Tuesday, June 9, 2009

Yesterday afternoon saw the naming of a new aesthetic approach: schmush and smear. Take any Classical period work which relies for its wit on the clear articulation of rhythmic elements, play the piece like an interminable run-on sentence and--voila! schmush and smear.

Admittedly it takes time to put in an occasional comma or period. But what's the rush?

Perhaps the rush is the result of the boredom inherent in schmush and smear.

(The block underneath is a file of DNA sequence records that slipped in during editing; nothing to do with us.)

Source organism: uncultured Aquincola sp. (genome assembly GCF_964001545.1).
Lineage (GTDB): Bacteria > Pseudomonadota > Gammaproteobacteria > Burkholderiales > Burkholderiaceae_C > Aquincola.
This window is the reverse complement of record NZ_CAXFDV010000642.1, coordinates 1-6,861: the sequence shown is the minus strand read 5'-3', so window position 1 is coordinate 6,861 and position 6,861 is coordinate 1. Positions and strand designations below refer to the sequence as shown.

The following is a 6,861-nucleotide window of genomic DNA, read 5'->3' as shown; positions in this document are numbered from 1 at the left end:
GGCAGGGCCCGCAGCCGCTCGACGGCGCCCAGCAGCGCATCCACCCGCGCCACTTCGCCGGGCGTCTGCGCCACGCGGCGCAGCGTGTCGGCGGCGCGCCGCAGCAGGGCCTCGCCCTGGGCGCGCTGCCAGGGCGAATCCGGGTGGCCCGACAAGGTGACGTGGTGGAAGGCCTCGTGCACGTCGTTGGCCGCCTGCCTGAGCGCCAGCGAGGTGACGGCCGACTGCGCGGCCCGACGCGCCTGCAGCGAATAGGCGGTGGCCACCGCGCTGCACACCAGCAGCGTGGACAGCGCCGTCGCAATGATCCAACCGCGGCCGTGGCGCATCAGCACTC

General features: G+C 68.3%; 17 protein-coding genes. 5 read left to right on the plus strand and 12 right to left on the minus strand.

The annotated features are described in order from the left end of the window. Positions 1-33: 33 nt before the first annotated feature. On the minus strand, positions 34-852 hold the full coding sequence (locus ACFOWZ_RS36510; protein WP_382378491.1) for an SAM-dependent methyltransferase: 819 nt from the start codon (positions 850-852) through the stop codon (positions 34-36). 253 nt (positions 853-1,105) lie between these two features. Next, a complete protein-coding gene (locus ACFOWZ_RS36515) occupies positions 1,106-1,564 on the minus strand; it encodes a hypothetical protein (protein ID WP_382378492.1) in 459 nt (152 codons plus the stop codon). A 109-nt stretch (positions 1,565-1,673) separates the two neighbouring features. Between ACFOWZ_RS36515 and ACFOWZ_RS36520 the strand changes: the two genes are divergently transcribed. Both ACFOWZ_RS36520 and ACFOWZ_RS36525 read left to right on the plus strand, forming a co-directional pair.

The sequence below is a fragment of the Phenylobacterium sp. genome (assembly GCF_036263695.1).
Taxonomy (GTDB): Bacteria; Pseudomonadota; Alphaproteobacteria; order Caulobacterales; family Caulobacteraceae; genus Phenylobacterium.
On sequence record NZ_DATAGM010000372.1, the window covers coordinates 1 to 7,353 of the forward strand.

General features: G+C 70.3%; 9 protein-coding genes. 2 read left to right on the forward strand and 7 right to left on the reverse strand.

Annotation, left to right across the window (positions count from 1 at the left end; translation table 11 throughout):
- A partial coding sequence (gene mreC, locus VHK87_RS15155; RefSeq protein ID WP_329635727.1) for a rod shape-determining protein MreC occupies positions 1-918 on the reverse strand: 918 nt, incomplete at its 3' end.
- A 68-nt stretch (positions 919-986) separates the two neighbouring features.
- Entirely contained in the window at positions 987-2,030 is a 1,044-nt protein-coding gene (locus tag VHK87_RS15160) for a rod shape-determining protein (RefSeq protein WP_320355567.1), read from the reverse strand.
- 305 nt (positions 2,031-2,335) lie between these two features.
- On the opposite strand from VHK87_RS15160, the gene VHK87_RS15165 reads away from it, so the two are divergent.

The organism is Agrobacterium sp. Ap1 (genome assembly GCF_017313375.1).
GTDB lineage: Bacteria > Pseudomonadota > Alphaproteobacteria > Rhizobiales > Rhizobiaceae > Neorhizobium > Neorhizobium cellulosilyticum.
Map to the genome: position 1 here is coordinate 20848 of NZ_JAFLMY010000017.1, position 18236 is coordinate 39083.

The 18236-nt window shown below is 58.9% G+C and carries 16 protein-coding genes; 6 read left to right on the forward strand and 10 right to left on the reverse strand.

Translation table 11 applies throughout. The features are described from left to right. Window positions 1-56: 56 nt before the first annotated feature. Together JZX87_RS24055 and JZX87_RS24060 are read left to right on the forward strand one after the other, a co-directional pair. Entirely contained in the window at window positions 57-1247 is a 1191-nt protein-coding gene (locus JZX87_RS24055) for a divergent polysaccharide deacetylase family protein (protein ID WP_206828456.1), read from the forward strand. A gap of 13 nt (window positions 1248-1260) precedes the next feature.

Thanks to the nine-year-old whose beaming smile at the contrast proved that there is something to it.
Soft and loud in music might be compared to transparent and opaque--I think of watercolor vs. oil paint. Mozart specified dynamics very clearly. It's not that a musical idea was to be played softly; it was soft. Soft was part of its essence.

The subject came up today in the Prelude to Schumann's Kleine Fuge in The Album for the Young. The sonorities seem to invite upbeat playing, yet the designation piano indicates that something more subtle is going on. The forte coming later is not prepared by a crescendo, as one might expect, but by a diminuendo! Lots to think about.